The Best Cult Beauty Products Throughout History
As vast and wonderful as the beauty world has become, one of the pitfalls of having so many products available to us on the global marketplace is that it becomes increasingly difficult to separate the good from the great, the great from the phenomenal. (It's not the worst problem to have, but it's also a little overwhelming!)
But while hive mind can be faulty at times, the general rule is that if a product has an avid, devoted fanbase—or better yet, has become a household name—it's probably pretty stellar. And there are those select few superstars that have managed to maintain this cult-classic status for years and years—which is pretty remarkable, considering the research, technology, and ingredients that have become so readily available since they first hit the market.
More remarkable still (and perhaps to further emphasise that point): Of all the standout items that we compiled here—some stemming more than 60 years back—only one is no longer available. One! They're all that good, and that beloved.
So take a look back with us at the beauty world's biggest fan favourites throughout the years. Your beauty history lesson begins below.
The 1950s: Hollywood Glamour Rules All
With icons like Elizabeth Taylor, Grace Kelly, Audrey Hepburn, and Marilyn Monroe in their heyday, it's only natural that women everywhere wanted a piece of Hollywood royalty—even if it was just the same color lipstick.
You'd be hard-pressed to find a makeup guru now who doesn't sing the praises of this emollient cream. A staple for such famous faces as screen siren Ingrid Bergman, the iconic Jane Birkin, and modern muse Karlie Kloss, it makes a great base for makeup and also provides the perfect dewy finish when dabbed on top.
Buy it now: Embryolisse Lait-Crème Concentré (£13)
Another red carpet powerhouse, Elizabeth Arden's Eight Hour Cream technically debuted in 1930, but Marilyn Monroe's love for the product sealed its popularity in the years that followed. Makeup artists today still swear by the stuff, mixing it with foundation to get that perfect, dewy finish.
Buy it now: Elizabeth Arden Eight Hour Cream Skin Protectant (£12)
Revlon released a variety of scarlet lipstick shades throughout the '50s, and thanks to the vanity-ready gold tubes and celeb endorsers (including—you guessed it—Monroe), women clamored to collect them all. (Not much has changed.)
Buy it now: Revlon Super Lustrous Lipstick (£8) in Fire & Ice
Launched in South Africa in 1949, Oil of Olay's signature formula quickly became a skincare staple across the globe—even though no one was really quite sure what it did. (That was purposeful marketing, since the founder of the brand wanted it to be perceived as a miracle "beauty fluid.") The brand has since dropped the "Oil of" and expanded to a decidedly more transparent collection of products.
Buy it now: Olay Classic Care Beauty Fluid Essential Moisture Nourishing Day Fluid (£7)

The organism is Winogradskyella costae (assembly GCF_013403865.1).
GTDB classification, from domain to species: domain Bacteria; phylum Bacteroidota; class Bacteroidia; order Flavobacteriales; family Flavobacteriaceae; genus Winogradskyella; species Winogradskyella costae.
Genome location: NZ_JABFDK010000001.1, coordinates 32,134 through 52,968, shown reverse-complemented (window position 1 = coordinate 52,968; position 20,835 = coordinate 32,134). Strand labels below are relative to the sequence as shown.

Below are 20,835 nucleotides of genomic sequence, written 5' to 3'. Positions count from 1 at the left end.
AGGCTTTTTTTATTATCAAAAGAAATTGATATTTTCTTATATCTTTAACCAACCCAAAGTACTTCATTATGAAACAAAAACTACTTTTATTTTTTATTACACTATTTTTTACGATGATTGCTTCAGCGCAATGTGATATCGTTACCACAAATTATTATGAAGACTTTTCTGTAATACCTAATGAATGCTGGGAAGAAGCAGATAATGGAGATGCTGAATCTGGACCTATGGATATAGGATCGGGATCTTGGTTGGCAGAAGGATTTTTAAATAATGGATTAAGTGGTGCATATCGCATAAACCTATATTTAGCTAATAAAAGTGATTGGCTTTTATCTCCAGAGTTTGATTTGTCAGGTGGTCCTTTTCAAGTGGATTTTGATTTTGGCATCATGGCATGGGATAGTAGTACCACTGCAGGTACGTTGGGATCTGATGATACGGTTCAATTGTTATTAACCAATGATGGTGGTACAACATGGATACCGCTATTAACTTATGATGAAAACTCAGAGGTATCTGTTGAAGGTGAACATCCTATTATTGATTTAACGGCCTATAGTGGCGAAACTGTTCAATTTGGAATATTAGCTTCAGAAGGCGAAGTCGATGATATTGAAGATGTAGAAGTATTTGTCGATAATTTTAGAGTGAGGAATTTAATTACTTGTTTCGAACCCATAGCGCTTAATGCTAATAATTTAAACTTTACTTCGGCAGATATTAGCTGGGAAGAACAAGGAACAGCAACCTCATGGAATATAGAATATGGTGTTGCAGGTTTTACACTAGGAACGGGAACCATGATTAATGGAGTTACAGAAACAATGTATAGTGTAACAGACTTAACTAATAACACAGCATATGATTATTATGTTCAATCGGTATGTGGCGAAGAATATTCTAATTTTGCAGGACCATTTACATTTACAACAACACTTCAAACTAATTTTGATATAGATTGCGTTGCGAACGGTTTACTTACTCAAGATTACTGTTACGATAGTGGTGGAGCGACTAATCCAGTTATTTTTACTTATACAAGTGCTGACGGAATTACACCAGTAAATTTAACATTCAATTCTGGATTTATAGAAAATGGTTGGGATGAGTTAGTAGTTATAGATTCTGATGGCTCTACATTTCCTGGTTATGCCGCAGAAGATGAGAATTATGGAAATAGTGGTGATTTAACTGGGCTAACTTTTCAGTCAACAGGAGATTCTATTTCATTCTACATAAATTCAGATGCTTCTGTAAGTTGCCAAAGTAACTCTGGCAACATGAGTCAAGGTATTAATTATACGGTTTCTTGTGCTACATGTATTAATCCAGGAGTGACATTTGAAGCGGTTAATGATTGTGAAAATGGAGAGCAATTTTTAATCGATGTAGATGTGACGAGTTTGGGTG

The 1960s: Soft Skin and Sky-High Hair
It was a makeup-heavy era (hello, Twiggy), but women in the '60s still knew that a done face requires a solid base. Fortunately for them, they now had their pick of Cetaphil, La Mer, and more.
True story: Clinique came about as the brainchild of a Vogue editor, Estee Lauder's daughter, Evelyn, and a dermatologist in 1968. Their simple-but-effective moisturizer was one of their first products, and it's safe to say its been a lasting success: A bottle is reportedly sold every 5 seconds. In 2013, the brand rolled out a new formulation, this one fortified with hyaluronic acid.
Buy it now: Clinique Dramatically Different Moisturizing Lotion + (£30)
Launched in 1947, the OG cleanser was a sleeper hit that started to gain popularity in the '60s, thanks to endorsements from dermatologists. (By the '80s, it was the fast-selling staple that it is today.)
Buy it now: Cetaphil Daily Facial Cleanser (£9)
It's hard to imagine a world where every beautiful celebrity didn't credit their agelessness to La Mer's luxurious formula, but this fountain of youth wasn't around before the 1960s.
Buy it now: La Mer Crème de la Mer Moisturizing Cream (£108)
A sculpted, gravity-defying coif was the trademark 'do of the decade, and women relied on Elnett to keep every hair in place. (They still do—though maybe not so heavy-handedly.)
Buy it now: L'Oreal Paris Elnett Satin Hairspray (£7)
The 1970s: Easygoing Glam
Farrah Fawcett's bronzed skin, sun-bleached locks, and signature toothy glam pretty much sums up beauty in the '70s, which was all about enhancing a healthy glow.
We doubt this looks familiar, but you might be surprised to learn that this was the first iteration of Benefit's Benetint. And the revelations don't stop there: The multi-tasking cheek and lip stain was actually first created for an exotic dancer.
Buy it now: Benefit Benetint (£25)
The bottle has changed, but that tell-tale color combo certainly hasn't: That's the first version of Great Lash mascara, launched in 1971. We don't need to tell you that the rest is history, because you probably have a tube sitting in your makeup bag, right?
Buy it now: Maybelline Great Lash Mascara (£5)
The 1980s: The Birth of Novelty Beauty
'90s kids might try to take the credit, but since we can trace the birth of the Sun-In and Dior Poison to the 1980s, we have to give the decade the credit it deserves. (Though to be fair, the roll-on glitter and body mists would come later.)